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Toyota Motor and Hino to provide fuel-cell bus for commercial service on Tokyo airport route

Toyota Motor Corporation (TMC) and Hino Motors, Ltd. (Hino) will provide a fuel-cell hybrid bus for a commercial bus route between central Tokyo and Tokyo International Airport (Haneda Airport) run by Airport Transport Service Co., Ltd. (Earlier post.) The provision is in response to a request from the Research Association of Hydrogen Supply/Utilization Technology (HySUT), a participant in the Hydrogen Highway Project.

TMC and Hino will modify their jointly developed “FCHV-BUS” fuel-cell hybrid bus to airport-route specifications and lease it to HySUT, and HySUT will outsource operation of the bus to Airport Transport Service. Starting on 16 December 16, the bus will make one round trip per day on a route between Shinjuku Station’s West Exit and Haneda Airport and on one between Tokyo City Air Terminal and Haneda Airport.

The bus will be fueled with hydrogen at Tokyo Suginami Hydrogen Station in central Tokyo and Haneda Hydrogen Station in Haneda; both facilities are to begin operations on 15 December.

TMC and Hino plan to analyze data from the operations of the bus and, with a mind toward practical application of fuel-cell hybrid buses, to proceed with further research and development.

TMC and Hino both brought their own technologies and expertise to the development of the vehicle, with TMC responsible for developing the fuel-cell system and Hino the body, including the chassis. The base vehicle is the Hino Blue Ribbon City non-step large-size hybrid route bus.

The vehicle, with the same specifications as the fuel-cell hybrid bus currently in operation in the vicinity of Central Japan International Airport, has been revamped inside and out, and features necessary for the route operations are being added.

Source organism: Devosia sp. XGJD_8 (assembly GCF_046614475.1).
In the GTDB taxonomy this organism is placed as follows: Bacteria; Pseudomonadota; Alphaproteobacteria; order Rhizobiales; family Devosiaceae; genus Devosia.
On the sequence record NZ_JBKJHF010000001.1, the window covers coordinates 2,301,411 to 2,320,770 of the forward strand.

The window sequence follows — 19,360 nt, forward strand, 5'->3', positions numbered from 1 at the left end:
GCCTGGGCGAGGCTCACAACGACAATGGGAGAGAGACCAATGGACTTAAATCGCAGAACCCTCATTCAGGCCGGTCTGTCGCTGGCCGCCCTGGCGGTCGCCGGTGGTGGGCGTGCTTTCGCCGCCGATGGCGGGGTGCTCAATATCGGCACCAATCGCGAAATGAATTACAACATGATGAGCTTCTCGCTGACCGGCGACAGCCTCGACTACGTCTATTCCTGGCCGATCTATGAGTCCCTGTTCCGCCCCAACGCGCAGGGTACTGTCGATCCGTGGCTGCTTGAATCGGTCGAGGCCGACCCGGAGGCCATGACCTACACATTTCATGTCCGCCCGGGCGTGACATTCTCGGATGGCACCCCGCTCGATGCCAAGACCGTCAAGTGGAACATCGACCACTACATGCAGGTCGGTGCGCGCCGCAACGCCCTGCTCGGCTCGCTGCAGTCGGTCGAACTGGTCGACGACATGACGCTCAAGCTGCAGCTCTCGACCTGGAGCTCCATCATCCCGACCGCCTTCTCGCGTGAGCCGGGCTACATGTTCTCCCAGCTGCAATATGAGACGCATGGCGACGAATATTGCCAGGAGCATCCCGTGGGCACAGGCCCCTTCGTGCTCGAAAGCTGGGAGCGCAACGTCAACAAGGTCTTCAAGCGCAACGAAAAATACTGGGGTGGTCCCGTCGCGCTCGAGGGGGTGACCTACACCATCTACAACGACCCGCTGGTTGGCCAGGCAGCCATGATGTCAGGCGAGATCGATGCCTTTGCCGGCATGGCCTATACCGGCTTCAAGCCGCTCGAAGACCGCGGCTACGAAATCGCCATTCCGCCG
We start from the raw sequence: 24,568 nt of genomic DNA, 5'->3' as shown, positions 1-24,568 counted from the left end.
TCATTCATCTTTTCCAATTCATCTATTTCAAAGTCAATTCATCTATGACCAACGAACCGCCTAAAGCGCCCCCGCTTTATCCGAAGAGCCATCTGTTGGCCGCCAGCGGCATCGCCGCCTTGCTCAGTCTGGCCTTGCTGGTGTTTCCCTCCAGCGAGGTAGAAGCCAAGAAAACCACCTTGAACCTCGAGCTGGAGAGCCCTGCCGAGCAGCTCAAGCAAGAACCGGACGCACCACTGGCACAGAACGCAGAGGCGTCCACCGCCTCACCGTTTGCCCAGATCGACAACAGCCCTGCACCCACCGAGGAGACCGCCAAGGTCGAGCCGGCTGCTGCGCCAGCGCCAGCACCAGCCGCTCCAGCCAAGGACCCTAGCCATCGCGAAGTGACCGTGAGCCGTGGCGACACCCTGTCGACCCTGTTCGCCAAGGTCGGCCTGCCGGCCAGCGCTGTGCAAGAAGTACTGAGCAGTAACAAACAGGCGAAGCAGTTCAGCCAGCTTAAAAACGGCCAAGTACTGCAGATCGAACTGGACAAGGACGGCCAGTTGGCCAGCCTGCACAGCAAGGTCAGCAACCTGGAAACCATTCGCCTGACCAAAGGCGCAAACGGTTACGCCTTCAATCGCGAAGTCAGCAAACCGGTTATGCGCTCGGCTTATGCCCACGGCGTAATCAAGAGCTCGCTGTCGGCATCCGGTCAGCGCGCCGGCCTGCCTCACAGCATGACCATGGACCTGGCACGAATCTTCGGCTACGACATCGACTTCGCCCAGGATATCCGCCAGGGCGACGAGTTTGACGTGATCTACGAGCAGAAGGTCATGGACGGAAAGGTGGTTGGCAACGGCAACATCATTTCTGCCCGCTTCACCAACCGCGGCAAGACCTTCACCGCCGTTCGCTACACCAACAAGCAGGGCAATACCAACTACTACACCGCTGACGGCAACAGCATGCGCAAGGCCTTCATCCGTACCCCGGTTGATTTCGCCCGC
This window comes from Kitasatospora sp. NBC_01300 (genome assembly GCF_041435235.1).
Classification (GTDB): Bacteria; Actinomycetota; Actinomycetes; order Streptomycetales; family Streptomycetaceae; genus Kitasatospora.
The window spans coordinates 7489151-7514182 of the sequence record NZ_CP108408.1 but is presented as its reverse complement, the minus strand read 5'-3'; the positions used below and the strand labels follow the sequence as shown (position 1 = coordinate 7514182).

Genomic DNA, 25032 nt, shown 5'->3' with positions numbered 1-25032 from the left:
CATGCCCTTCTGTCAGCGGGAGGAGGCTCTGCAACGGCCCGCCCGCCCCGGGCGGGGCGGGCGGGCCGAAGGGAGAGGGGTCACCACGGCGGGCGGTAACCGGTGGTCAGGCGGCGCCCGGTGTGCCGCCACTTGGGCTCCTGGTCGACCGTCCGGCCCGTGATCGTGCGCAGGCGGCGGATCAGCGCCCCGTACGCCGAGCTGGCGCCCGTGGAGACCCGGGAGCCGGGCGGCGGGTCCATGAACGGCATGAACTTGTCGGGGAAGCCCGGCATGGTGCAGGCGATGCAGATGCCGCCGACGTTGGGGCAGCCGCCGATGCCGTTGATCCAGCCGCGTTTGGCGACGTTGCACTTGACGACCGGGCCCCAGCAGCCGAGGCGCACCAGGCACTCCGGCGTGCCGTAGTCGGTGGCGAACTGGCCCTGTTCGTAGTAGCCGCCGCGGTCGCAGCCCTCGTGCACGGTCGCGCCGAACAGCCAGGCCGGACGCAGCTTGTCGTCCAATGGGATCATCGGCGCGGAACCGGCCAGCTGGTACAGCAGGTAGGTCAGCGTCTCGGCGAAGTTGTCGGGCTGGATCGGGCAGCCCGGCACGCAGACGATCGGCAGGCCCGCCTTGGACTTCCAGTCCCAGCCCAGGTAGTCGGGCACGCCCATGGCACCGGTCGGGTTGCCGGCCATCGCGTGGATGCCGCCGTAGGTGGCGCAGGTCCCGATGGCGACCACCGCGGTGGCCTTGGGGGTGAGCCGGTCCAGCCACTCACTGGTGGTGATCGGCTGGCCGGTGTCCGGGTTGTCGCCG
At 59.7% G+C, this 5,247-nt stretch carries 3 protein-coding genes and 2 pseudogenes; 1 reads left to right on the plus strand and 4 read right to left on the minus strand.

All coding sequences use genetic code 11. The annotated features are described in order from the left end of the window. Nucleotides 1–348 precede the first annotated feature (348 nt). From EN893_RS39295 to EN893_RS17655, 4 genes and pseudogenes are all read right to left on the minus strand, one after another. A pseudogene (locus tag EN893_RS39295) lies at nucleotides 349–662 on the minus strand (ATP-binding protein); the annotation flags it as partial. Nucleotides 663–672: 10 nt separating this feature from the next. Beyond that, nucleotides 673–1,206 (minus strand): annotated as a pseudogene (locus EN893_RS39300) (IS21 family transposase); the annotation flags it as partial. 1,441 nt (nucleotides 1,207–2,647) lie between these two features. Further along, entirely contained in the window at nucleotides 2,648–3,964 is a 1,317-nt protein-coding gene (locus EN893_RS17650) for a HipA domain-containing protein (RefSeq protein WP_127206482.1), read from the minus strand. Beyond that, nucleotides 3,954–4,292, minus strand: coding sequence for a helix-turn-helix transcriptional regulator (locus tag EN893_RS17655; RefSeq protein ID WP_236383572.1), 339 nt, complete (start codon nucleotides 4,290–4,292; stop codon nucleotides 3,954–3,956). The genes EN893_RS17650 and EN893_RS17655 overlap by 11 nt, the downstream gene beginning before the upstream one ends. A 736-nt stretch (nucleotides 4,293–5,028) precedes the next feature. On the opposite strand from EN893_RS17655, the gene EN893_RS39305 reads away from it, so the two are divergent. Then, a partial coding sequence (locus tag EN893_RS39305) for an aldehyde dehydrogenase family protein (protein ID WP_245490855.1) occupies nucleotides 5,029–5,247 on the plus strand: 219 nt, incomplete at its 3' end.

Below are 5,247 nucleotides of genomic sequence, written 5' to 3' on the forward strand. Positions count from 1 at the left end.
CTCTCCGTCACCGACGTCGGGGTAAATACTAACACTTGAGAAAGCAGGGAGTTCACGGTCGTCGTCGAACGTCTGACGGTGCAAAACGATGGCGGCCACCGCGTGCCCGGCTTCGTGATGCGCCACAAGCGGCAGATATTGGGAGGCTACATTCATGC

The hybrid bus is fitted with two 80 kW, 260 N·m permanent magnet electric motors powered by NiMH batteries and two 90 kW PEM fuel cell stacks , and is fueled with hydrogen gas stored in tanks at 35 MPa (350 bar).

Maximum speed is 80 km/h (50 mph).

During operation, the vehicle does not emit carbon dioxide, said to be a cause of global warming, or any other atmospheric pollutant such as nitrogen oxide; it is both highly energy-efficient and very quiet.

The Hydrogen Highway Project is a part of Japan’s Ministry of Economy, Trade and Industry (METI)’s Demonstration Program for Establishing a Hydrogen-based Social System.



Since Japan is totally dependent on foreign oil for its economy, it makes sense that they work on EVs and FCVs. Nuclear power plants can make the electricity and if battery technology continues to improve there might be a future for all of this.


Most probably so.

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